Test Adidas The Velosamba Vegan: The classic sports shoe with an almost invisibly integrated Shimano SPD sole is entering its third season with new colors. Its functionality remains high, but the price is pleasingly low. Visit to a shoe that is unique on the market.
Cycling shoes from Adidas have been around almost as long as the brand itself. Rudy Altig and Eddy Merckx triumphed in the leather shoes with the three stripes; Decades later, Jan Ullrich rode his “Adidas Vuelta” to Andorra and got the yellow jersey. But already in the Team Telekom era, the sports brand was changing from a supplier of shoes to a supplier of clothing, and Team Sky also wore jerseys and trousers in its early years, but no racing shoes from Adidas. But the supplier has been back in business for a few years and currently offers shoes for racing bikes, gravel and indoor cycling - and the Velosamba Vegan, probably the most unique Adidas cycling shoe. This closes a real gap on the market and cannot be compared with anything else in its combination of bicycle functionality and classic sports shoe look.
Adidas Velosamba: cycling heritage and soccer features
The Adidas Samba is one of the oldest models of the brand. Once a football shoe with a non-slip rubber sole developed for hard ground, it has long since achieved cult status as an everyday sneaker with a classic look and is very popular, among other things, in the skater scene. A classic samba would go to the moto pedals by the former BMX European Champion Ali Barjesteh, but nothing beats clipless pedals - and this is where the Velosamba, presented in 2021, comes into play. It combines the classic look almost invisibly with the functionality of SPD cleats, with which a 100% secure connection between foot and pedal can be established. The only question that remains is whether the integration of the cleats into the sole has really been a success - and whether the flat sports shoe is actually suitable for longer bike tours.
Hardly different from the original
Visually, the Velosamba hardly differs from the original model: only the rubber sole is a little higher and the padding on the ankle seems more formed. For this, the Velosamba is laced a little differently; an elastic band across the tongue ensures that the laces do not get caught in the drive. In order to recognize the cycling feature of the sports shoe, you have to turn it around and then you will see the indentation in the sole with the adjustable slide of the Shimano SPD system. Unlike some other all-round cycling shoes, the opening cannot be closed, but that's actually not necessary - if you're concerned about the internal thread, you could use grub screws or those with a flat head. The hollow is just deep enough so that the cleat does not hit the ground audibly when walking; only when walking over split etc it can crunch a bit. And yes - with the Velosamba you can also cover longer distances on foot. The sole is elastic enough so that you can roll off easily; the working day in the office, including the walk to the lunch break, is so easy to complete. On longer walks, the individual need for comfort decides whether the Velosamba is comfortable enough.
It's primarily for cycling, and the Adidas shoe doesn't make any major compromises here either. Of course, the Velosamba is not a race model with a super-stiff sole, but given the small contact surface of Shimano mountain bike pedals, no unpleasant pressure peaks are noticeable. Riding the Velosamba feels a bit like riding regular sneakers and platform pedals (like the Moto mentioned). The footbed is not too pronounced, but is quite comfortably shaped; If the Velosamba is tightly laced (for which you have to tighten the laces hole by hole), the foot sits securely in the shoe even when you pull on the pedal, especially since the heel is pulled up quite far. Clicking in and out is particularly easy as the sole around the cleat is completely flat.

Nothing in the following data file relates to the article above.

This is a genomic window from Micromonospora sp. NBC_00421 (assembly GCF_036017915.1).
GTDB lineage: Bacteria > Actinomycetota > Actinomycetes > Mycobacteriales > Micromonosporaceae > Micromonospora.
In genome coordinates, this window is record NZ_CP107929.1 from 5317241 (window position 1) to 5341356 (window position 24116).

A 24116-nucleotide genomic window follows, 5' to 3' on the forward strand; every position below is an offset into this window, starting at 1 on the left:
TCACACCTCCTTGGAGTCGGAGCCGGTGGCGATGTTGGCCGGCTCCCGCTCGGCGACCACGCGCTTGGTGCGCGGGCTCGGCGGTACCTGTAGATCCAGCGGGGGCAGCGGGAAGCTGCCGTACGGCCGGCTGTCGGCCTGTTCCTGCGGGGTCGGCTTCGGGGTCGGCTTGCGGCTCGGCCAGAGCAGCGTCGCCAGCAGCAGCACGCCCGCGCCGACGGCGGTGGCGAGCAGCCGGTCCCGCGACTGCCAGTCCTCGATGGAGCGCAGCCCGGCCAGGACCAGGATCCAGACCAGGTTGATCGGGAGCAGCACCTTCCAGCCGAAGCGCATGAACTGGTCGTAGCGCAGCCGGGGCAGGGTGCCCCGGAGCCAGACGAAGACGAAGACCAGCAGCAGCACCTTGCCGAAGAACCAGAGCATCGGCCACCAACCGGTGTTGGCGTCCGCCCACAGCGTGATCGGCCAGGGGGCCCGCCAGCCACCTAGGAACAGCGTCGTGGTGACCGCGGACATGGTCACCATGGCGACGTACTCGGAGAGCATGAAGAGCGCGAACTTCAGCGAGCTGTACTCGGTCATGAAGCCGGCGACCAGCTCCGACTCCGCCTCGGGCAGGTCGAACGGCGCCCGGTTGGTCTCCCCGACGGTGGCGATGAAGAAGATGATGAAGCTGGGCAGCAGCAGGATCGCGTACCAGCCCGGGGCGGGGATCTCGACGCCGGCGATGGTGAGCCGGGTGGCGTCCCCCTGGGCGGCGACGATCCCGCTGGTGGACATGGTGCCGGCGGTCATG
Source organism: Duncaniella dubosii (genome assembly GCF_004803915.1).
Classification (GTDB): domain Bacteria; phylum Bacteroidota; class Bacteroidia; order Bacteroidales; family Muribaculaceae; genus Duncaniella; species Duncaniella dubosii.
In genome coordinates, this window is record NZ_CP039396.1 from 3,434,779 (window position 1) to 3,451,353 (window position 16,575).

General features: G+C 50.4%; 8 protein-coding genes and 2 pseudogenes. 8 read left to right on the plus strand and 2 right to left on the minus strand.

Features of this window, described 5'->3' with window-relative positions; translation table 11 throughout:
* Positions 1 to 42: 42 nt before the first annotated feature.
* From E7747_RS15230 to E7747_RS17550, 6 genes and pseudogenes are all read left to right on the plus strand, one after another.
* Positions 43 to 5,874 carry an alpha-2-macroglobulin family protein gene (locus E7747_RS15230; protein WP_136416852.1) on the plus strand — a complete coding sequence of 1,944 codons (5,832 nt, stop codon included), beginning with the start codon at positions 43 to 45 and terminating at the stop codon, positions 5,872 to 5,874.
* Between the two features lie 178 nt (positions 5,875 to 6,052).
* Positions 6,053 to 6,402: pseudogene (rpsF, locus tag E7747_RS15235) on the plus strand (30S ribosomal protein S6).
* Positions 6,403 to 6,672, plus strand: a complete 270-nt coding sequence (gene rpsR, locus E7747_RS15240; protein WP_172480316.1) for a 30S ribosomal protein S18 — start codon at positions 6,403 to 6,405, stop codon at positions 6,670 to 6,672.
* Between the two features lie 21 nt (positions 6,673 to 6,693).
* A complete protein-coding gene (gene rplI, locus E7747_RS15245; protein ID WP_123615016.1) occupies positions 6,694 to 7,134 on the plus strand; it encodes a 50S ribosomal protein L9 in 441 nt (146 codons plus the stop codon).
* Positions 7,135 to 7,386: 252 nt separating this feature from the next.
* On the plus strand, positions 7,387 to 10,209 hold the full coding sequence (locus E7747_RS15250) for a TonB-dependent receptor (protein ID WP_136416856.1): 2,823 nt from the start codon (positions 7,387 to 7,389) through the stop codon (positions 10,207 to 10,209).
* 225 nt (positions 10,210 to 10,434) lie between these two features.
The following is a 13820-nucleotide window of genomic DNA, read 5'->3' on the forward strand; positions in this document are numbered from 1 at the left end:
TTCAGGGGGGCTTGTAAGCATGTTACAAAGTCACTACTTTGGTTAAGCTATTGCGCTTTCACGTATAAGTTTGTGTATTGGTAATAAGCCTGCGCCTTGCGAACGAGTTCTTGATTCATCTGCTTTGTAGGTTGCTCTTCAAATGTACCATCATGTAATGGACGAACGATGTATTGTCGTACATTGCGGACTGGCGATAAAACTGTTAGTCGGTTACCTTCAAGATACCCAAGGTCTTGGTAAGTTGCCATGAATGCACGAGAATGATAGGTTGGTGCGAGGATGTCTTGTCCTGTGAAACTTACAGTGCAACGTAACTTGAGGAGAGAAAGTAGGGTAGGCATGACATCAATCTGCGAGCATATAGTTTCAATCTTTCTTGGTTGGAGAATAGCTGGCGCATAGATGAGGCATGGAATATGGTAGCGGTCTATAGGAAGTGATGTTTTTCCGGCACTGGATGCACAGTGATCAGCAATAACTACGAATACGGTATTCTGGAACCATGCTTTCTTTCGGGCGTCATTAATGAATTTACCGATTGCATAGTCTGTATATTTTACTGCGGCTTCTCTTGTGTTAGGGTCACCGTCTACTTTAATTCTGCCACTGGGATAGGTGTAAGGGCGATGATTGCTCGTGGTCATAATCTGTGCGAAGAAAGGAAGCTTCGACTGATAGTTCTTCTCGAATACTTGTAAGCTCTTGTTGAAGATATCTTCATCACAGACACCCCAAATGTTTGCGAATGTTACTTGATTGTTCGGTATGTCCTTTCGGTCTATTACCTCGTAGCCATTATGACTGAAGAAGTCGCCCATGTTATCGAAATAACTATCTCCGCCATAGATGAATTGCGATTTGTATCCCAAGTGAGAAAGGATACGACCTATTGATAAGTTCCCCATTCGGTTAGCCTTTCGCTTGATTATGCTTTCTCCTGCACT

Stiff and comfortable on medium distances
In the Velomotion practical test, we were on the road several times with the bike sneaker for a good hour and a half, and it has always proven itself over this period of time; We've even bumped into him on longer gravel tours. Whereby the purpose of the Adidas is to be seen more in the urban and commuter area - it is not necessarily a sporty cycling shoe for intensive loads. Wherever everyday life and longer bike rides merge, the Velosamba can of course score; If you want to enjoy the safety of clipless pedals and dress "casual" at the same time, you really can't get around this really unrivaled shoe.
After two years on the market, what's new about the Adidas Velosamba? First of all, the colors from the daring test model to the classic in black and white or white-black - among the seven variants, everyone will probably find a version that they like. All of them have the three stripes and the trimmings on the heel made of reflective material. In addition, Adidas has discontinued the leather model; From now on, all Velosambas are called "Vegan" with a second name and are made of synthetic materials. The manufacturer speaks of at least 25% recycled content, which means that the cycling shoes follow the trend of the main Adidas range. Compared to the leather model, the Velosamba is slightly lighter; in size 45, a vegan shoe weighs 470 grams compared to 500 grams in size 44 for a leather shoe. Not much has changed in terms of price - the Velosamba currently costs 130 euros, which makes it hardly more expensive than the classic Samba.
Is the investment worth it? Anyone who feels addressed by the purpose described above, who wants to get through everyday life in casual clothing and pedal without slipping, should spend the money. Of course, the Velosamba cannot and does not want to replace a thoroughbred, sporty cycling shoe for MTB, Gravel bike or racing bike - but as I said, Adidas also has something like that in its range.